What is Arbitration?
    Arbitration is a popular form of dispute resolution whereby arbitrators, as opposed to judges, render an arbitration award that is legally binding on both parties. Arbitration is attractive in commercial disputes, as parties can agree the procedure that a tribunal must follow, as well as nominating arbitrators with the relevant expertise to comprise the tribunal, rather than an expert of law (judge).

    Scope of Application
    The New Federal Law potentially extends the scope of the law to apply to international arbitrations (those seated outside the UAE) where the governing law is UAE law. This interpretation is ambitious, and it remains to be seen whether extraterritorial application will be accepted in other seats.

    Arbitration Agreements
    The New Federal Law still contains express provisions relating to the authority to enter arbitration agreements, though the requirements have been somewhat watered down. Incorporation by reference, in line with the UNICCITRAL Model Law, is now deemed acceptable, as is a party’s request to refer a dispute subject to court proceedings to arbitration where it is alleged the parties agreed to arbitrate. These changes are designed to reduce the all-too-common procedural delay tactics whereby one party challenges the signatory’s capacity to enter the arbitration agreement.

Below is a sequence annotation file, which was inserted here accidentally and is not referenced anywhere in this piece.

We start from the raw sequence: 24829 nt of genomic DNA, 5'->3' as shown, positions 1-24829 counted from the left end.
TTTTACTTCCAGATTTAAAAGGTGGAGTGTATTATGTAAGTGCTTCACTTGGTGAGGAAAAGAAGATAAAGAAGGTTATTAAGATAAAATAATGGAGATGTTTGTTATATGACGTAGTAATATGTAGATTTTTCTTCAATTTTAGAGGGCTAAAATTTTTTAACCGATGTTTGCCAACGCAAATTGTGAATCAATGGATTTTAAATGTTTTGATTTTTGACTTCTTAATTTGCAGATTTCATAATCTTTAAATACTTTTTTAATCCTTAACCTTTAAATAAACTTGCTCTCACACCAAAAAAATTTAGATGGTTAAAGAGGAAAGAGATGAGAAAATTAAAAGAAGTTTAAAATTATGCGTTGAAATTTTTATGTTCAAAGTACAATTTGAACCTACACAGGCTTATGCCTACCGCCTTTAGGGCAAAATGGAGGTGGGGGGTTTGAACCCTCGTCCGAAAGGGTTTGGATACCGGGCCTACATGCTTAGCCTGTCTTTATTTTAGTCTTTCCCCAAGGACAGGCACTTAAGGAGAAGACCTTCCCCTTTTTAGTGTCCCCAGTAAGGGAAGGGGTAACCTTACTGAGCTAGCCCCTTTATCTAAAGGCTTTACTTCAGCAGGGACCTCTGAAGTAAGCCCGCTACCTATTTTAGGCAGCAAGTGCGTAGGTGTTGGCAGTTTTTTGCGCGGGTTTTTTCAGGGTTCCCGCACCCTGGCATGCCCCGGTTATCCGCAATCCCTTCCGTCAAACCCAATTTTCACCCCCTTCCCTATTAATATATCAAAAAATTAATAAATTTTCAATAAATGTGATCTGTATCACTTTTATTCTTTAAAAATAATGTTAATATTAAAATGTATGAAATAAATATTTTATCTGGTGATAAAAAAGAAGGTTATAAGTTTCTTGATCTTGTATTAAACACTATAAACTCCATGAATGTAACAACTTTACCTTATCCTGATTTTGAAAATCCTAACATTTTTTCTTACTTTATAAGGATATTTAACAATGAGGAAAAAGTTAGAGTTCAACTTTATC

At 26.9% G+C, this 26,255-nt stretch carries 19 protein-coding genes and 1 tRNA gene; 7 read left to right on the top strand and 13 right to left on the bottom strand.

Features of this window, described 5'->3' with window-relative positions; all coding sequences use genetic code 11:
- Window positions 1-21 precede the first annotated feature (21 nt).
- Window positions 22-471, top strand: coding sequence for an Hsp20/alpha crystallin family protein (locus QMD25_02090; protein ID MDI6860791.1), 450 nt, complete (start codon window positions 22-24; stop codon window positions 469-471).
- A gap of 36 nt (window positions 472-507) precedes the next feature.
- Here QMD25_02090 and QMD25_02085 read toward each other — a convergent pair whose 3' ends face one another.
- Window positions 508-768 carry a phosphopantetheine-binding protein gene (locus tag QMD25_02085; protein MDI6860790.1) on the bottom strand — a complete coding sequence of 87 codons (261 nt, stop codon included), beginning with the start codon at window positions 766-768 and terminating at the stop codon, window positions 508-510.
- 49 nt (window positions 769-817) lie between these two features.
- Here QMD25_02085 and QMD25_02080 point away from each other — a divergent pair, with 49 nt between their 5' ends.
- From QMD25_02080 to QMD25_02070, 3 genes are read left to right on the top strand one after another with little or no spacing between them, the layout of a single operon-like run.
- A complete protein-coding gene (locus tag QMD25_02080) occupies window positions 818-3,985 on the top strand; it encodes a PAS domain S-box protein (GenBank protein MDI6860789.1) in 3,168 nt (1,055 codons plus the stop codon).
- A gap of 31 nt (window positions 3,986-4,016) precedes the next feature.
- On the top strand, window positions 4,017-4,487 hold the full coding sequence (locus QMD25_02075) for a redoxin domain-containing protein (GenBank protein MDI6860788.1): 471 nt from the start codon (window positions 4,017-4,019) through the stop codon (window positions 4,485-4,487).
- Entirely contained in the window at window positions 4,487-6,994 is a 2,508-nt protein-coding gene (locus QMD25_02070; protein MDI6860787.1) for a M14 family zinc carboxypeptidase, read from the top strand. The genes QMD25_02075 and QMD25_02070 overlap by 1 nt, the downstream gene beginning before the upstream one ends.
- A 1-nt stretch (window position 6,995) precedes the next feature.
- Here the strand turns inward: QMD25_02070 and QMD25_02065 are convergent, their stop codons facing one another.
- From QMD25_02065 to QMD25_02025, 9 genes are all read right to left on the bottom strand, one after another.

Interim Remedies
    In a much anticipated and welcomed step forward, the New Federal Law expressly recognises the tribunal’s authority to order interim or conservatory measures as it considers necessary. This will allow for preservation and maintenance of evidence and assets, and is undoubtedly one of the highlights on the new legislation.

    For further information in relation to Federal Law No. 6 of 2018 and arbitration in the UAE, please contact caschipperton@davidsoncolegal.com

  • Legal Update

    UAE set to introduce ‘Good Samaritan’ law in 2019

    Good Samaritan law 2019

    The Rescuer Protection Law, recently approved by the UAE Ministry of Health and Prevention, will allow bystanders to offer aid in medical emergencies without fear of legal punishments.